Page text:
Very Low-Density Lipproteins are like LDLs, they should be found in low levels within a  person who has a healthy heart. Normal VLDL Levels range between 7 and 32 mg/dL.

 

 

 

Causes of Lipoproteins Levels False Indications

  • Smoking and Alcohol ingestion decrease HDL levels.
  • Binge eating can alter lipoprotein values.
  • HDL values are age- and sex-dependent.
  • HDL values, like cholesterol, tend to decrease significantly for as long as 3 months following Myocardial Infarction (MI).
  • HDL is elevated in patients with Hypothyroid and Diminished in those with Hyperthyroid.
  • High triglyceride levels can cause inaccurate calculations of LDL.

 

The following Drugs may cause altered lipoprotein levels:

  • Beta blockers: Increase Triglycerides, decrease HDL-C, decrease LDL size, decrease HDL 2b.
  • Alpha-blockers: Decrease Triglycerides, increase HDL-C, increase LDL size, increase HDL 2b
  • Dilantin increases HDL-C.
  • Steroids (in general) increase Triglycerides
  • Estrogens increase Triglycerides.

 

 

 

Causes of High HDL Levels

  • Familial HDL lipoproteinemia: Genetically, the patient is predetermined to have high HDL levels.
  • Excessive exercise: HDL can rise with chronic exercise for 30 minutes three times a week. When the exercise greatly exceeds that minimum, HDL can become significantly elevated.

 

 

 

Causers of Low HDL Levels

  • Metabolic syndrome: This syndrome is associated with an atherogenic lipid profile (ALP) that includes decreased HDL, increased triglycerides, elevated fasting glucose, high blood pressure, and abdominal obesity measured by waist circumference.
  • Familial low HDL: Genetically, the patient is predetermined to have low HDL levels. As a result, these patients are at high risk for CHD.
  • Hepatocellular disease (e.g., hepatitis, cirrhosis): HDL is made in the liver. Without liver function, HDL is not made and levels fall.
  • Hypoproteinemia (e.g., nephrotic syndrome, malnutrition): With loss of proteins, HDL is not made and levels fall. When the hypoproteinemia is severe, however, and oncotic pressures fall, the production of lipoproteins could be stimulated and actually rise. Elevation of HDL occurs only late in the disease.

 

 

 

Causes of High LDL and VLDL Levels

  • Familial LDL lipoproteinemia: Genetically, the patient is predetermined to have high LDL levels.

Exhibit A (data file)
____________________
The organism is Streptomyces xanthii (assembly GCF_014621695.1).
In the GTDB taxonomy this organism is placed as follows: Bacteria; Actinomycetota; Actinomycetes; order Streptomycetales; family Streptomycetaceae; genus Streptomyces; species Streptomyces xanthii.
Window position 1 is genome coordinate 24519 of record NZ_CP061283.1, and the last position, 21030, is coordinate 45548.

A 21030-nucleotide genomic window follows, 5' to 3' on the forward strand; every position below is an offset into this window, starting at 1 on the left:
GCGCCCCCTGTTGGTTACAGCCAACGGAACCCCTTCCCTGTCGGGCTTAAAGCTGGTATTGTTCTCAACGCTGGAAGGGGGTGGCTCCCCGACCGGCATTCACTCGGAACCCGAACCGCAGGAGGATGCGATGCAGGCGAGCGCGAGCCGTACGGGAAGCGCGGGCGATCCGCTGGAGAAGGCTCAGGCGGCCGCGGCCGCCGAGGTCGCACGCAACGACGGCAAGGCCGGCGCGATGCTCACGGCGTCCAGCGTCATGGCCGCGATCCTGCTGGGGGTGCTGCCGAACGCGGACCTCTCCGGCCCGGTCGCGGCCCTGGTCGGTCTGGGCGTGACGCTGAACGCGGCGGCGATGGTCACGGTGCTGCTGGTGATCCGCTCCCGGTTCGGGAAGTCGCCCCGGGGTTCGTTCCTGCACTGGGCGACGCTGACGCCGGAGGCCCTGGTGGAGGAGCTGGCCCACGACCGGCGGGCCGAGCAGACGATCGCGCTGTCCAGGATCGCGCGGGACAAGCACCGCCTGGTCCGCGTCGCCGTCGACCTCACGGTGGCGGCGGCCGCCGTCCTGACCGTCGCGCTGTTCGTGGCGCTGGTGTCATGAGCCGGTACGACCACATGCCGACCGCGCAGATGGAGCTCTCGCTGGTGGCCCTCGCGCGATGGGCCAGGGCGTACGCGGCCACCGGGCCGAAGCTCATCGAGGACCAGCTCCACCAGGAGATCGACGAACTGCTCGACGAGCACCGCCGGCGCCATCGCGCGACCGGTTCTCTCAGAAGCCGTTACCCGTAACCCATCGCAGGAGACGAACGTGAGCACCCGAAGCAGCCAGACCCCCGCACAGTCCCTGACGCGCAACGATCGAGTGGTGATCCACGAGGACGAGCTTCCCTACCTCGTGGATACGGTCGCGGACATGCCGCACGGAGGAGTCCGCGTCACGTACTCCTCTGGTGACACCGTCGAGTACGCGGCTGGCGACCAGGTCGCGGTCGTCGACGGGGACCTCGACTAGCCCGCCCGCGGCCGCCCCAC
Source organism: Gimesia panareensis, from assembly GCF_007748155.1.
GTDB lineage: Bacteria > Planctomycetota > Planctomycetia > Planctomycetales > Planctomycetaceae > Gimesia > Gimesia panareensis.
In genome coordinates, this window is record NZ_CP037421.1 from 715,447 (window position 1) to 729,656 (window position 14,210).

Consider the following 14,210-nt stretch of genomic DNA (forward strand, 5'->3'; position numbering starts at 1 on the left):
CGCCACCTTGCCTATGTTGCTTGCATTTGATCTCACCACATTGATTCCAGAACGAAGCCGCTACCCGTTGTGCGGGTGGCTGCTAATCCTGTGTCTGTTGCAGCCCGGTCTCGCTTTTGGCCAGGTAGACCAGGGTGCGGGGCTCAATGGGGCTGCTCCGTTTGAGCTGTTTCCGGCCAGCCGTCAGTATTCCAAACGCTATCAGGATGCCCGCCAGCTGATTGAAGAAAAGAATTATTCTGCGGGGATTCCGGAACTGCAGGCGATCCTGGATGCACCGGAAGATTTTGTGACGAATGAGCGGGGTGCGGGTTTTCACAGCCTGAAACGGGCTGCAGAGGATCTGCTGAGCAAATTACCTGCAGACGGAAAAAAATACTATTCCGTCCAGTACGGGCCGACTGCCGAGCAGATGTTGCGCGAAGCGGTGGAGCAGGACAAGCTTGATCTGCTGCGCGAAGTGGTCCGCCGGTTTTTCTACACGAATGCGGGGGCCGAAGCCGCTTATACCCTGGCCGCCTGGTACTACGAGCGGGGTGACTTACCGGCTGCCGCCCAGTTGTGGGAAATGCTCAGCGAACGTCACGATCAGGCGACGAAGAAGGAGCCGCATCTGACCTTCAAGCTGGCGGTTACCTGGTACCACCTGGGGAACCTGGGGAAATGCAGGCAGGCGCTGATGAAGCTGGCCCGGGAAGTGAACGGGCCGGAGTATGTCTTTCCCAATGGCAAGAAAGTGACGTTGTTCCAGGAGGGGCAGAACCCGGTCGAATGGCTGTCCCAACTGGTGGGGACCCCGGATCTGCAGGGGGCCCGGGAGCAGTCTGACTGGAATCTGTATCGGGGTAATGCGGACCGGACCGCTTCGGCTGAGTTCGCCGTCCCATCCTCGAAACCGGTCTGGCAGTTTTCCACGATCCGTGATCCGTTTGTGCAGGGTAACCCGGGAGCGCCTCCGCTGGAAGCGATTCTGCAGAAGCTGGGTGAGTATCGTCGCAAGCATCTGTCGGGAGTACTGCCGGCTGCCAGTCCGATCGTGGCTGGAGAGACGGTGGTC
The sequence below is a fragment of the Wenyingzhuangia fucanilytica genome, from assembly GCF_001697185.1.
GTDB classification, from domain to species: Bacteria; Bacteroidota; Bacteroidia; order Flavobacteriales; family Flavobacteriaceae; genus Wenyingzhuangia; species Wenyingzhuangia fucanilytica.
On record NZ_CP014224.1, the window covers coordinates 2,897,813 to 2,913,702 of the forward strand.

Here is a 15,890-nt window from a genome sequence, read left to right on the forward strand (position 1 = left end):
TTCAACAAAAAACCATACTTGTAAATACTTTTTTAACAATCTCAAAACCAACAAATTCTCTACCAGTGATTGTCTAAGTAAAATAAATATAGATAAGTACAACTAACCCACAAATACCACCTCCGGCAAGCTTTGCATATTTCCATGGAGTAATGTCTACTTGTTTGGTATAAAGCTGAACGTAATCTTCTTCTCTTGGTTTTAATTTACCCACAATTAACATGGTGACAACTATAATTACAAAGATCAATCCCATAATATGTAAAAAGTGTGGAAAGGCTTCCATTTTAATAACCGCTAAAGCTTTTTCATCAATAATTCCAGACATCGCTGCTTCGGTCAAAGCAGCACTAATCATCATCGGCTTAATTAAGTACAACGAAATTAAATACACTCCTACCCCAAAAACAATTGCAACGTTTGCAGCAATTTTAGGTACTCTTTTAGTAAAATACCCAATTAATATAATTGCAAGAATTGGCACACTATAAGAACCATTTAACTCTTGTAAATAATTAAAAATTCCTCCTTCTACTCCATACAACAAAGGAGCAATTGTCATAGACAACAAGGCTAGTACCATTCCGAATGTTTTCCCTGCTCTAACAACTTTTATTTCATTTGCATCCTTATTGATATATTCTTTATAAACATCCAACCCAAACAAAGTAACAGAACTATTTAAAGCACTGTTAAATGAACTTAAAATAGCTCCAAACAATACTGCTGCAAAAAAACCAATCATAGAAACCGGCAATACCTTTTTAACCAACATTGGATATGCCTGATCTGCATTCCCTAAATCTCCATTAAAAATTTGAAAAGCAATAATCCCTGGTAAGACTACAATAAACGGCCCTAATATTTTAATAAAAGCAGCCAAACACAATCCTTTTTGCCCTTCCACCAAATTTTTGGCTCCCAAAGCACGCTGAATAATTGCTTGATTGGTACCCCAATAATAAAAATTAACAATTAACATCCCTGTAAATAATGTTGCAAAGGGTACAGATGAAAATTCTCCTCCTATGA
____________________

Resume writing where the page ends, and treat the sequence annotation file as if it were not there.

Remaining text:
• Nephrotic syndrome: The loss of proteins diminishes the plasma oncotic pressures. This appears to stimulate hepatic lipoprotein synthesis of LDL and possibly to diminish lipoprotein disposal of the same.
  • Glycogen storage diseases (e.g., von Gierke disease): VLDL synthesis is increased and excretion is diminished. VLDL and LDL levels rise.
  • Hypothyroidism: VLDL and LDL catabolism is diminished. VLDL and LDL levels rise. This is a common cause of lipid abnormalities, especially among women.
  • Alcohol consumption: Hyperlipidemias are known to occur in persons who drink excessive quantities of alcohol. However, there also may be a genetic factor associated with this observation.
  • Chronic liver disease (e.g., hepatitis, cirrhosis): The liver catabolizes LDL. Without that catabolism, blood levels increase.
  • Hepatoma: The normal inhibition of LDL synthesis by eating dietary fats does not occur. LDL synthesis continues unabated. LDL levels rise.
  • Gammopathies (e.g., multiple myeloma): High levels of gamma globulins (IgG and IgM) attach to the VLDL and LDL molecule and thereby decrease their catabolism.
  • Familial hypercholesterolemia type IIa: LDL receptors are altered, and LDL is produced at increased rates.
  • Cushing syndrome: VLDL synthesis is increased. VLDL is converted to LDL.
  • Apoprotein CII deficiency: This genetic defect is associated with a deficiency of lipoprotein lipase. As a result, VLDL and other lipoproteins (chylomicrons) accumulate.

 

 

 

Decreased LDL and VLDL

  • Familial hypolipoproteinemia: Genetically, the patient is predetermined to have low VLDL or LDL levels.
  • Hypoproteinemia (e.g., malabsorption, severe burns, malnutrition): Early in the course of this process, LDLs are low. However, later the LDL and VLDL levels can actually rise.
  • Hyperthyroidism: Catabolism of LDL and VLDL is increased and levels fall.